Between late February and mid-May, less than 1 in 10 retirees (7.4%) made a change to the allocation within their 401k or 403b retirement accounts.
Of that 7.4%, less than a third (31%) moved some of their savings from equity funds to non-equity funds.
For all age groups, 6.9% of retirement savers made a change to their asset allocation in the same late February to mid-May timeframe, with 18% moving some money out of stocks.
We’ll probably never fully comprehend investor behavior. At best it’s unpredictable and at worst bewildering. As this recent study points out, the overwhelming majority of retirees are avoiding short-term decisions with long-term assets and instead are adopting a long-term investing mindset to grow and preserve wealth for financial security irrespective of erratic market gyrations.
II. COVID-19 Retirement Survey
As the previous study highlights, most individuals across all age groups are not making wholesale changes to their investment portfolios as a result of the COVID-19 fallout. Another study by TD Ameritrade reveals something equally surprising: nearly 47% of respondents have or are considering increasing contributions to retirement accounts. While it seems counter-intuitive to increase investments during down markets, that’s precisely what’s happening.
Americans have numerous financial levers at their disposal to counteract the financial ravages of the pandemic, from decreasing contributions and increasing withdrawals to borrowing against retirement savings and delaying retirement. The latest research reveals an interesting phenomenon: a substantial portion of the investing public is going against convention and instead choosing the increased contribution financial lever over all other countermeasures.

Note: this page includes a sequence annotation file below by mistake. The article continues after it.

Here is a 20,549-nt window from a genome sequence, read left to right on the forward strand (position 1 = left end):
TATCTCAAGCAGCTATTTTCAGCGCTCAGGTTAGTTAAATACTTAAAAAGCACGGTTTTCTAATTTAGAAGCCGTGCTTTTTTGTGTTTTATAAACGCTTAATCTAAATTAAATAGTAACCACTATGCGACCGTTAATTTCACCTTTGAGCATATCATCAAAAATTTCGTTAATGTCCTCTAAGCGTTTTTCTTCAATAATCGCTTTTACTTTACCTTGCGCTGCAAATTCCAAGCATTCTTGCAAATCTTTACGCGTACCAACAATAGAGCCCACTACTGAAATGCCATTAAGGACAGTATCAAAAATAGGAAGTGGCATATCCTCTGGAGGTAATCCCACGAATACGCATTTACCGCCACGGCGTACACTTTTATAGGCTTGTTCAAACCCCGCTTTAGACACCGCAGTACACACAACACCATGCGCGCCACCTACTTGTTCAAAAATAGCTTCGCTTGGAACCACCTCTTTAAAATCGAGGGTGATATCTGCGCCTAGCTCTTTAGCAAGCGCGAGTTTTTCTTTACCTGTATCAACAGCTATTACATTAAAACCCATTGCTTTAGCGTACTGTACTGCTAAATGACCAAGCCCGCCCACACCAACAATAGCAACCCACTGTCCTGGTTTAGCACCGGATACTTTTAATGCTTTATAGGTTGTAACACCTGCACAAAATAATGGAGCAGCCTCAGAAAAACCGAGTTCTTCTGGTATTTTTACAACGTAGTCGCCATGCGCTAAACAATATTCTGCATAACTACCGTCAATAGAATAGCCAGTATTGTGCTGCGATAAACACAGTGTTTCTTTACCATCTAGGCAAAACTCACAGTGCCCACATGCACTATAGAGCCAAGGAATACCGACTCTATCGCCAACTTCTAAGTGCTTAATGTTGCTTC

Source: Covid-19 & Retirement Survey
1 ACTION FOR YOU
I. Why you need to identify your leisure activities before you retire.
Prudent retirement income planning begins with identifying and implementing the actions necessary to support the goals while protecting against risks that stand in the way of those goals. Undertaking the right actions consistently before and during retirement is crucial to your golden years.
We’ll look at one action item to take and reveal a new one each week.
This week’s action: Leisure is an important and undervalued component of retirements. Apart from health reasons, very few desire a retirement absent some form of leisure. Leisure takes on new meaning in retirement, whether that includes pursuing current interests, developing new ones, or finally having the time to pursue put-off dreams. Since many leisure activities have financial implications, it’s important to identify what activities you would like to pursue to get a sense of the financial implications of your choices.
Here are some questions that may be helpful to identify leisure activities:
What leisure activities do you enjoy?
Do you think they will take on different meaning in retirement?
What do you like about your favorite leisure activities?
What leisure activities do you do that provide connections with other people?
What groups are you part of that you will support or spend time with in retirement?
Is lifelong learning important to you?
What might you want to learn more about?
Have a Question? Want to chat about it?
Until next week,
Mark Sharp, CFP® RICP® EA